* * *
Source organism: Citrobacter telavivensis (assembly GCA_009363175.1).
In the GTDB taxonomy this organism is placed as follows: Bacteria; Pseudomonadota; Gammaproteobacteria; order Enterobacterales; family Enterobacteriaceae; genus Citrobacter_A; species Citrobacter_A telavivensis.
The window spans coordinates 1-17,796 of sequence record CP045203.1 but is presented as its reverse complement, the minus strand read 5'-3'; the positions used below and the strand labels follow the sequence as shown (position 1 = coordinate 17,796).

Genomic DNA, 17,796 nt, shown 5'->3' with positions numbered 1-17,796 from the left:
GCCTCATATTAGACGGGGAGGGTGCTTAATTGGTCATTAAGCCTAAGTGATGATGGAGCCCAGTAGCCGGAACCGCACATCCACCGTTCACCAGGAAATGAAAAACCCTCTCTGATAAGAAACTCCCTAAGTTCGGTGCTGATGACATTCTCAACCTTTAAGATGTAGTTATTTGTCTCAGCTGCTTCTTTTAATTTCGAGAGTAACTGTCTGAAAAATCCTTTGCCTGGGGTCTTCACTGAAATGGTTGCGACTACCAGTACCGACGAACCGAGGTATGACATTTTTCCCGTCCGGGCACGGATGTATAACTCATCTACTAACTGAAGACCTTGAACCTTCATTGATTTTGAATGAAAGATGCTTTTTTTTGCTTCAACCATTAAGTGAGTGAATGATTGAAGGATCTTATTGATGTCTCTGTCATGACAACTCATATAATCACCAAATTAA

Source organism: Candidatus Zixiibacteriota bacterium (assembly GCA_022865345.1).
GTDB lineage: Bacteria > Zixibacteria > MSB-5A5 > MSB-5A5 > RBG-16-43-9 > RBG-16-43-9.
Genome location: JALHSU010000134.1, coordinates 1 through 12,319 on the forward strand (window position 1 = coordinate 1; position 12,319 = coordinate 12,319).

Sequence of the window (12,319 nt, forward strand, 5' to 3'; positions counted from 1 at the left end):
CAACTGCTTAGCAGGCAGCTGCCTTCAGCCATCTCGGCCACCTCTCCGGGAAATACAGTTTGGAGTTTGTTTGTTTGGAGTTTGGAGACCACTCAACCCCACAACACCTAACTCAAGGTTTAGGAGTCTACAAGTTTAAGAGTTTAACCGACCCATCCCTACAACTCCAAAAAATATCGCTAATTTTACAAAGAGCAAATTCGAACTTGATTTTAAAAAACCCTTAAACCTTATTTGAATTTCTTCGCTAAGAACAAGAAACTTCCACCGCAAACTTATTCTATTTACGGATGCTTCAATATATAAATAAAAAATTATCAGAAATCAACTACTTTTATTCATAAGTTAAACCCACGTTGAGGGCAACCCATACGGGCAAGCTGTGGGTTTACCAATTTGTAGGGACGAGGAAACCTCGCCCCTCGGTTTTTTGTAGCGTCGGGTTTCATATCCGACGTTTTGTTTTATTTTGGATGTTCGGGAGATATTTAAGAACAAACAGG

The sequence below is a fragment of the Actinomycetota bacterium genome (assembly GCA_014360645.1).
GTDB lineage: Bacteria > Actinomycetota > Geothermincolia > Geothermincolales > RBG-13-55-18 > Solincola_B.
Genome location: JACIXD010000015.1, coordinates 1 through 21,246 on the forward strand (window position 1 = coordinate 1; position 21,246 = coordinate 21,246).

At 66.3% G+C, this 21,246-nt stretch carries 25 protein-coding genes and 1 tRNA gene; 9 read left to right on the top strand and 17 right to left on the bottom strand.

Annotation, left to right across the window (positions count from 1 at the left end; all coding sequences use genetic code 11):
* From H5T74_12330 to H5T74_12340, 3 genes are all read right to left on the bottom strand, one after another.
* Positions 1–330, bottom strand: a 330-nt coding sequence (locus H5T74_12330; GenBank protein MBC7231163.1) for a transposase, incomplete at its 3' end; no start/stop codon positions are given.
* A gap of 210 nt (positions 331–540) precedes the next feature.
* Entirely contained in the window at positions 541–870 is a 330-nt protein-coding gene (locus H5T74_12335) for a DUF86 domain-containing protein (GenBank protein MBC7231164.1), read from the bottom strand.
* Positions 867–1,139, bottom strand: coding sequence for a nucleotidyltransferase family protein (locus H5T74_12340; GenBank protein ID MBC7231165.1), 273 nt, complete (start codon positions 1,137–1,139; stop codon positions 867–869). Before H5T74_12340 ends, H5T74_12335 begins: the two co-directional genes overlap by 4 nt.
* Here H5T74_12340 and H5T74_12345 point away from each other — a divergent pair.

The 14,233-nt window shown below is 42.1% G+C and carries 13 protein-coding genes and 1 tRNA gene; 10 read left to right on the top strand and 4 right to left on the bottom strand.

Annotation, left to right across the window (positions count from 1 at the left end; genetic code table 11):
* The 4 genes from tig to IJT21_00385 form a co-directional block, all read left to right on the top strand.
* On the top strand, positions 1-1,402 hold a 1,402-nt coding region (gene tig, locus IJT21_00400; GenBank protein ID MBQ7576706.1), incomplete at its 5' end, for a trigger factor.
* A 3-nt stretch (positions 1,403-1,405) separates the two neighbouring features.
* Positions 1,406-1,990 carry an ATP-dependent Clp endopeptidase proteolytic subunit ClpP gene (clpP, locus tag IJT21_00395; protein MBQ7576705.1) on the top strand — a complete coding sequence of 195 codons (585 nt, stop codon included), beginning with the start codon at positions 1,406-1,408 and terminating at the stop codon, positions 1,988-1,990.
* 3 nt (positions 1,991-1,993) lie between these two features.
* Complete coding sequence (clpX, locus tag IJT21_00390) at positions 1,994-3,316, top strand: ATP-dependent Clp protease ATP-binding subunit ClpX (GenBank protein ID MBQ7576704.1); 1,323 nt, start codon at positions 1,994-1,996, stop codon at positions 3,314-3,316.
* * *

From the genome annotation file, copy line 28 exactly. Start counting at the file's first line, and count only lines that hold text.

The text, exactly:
* 3 nt (positions 1,991-1,993) lie between these two features.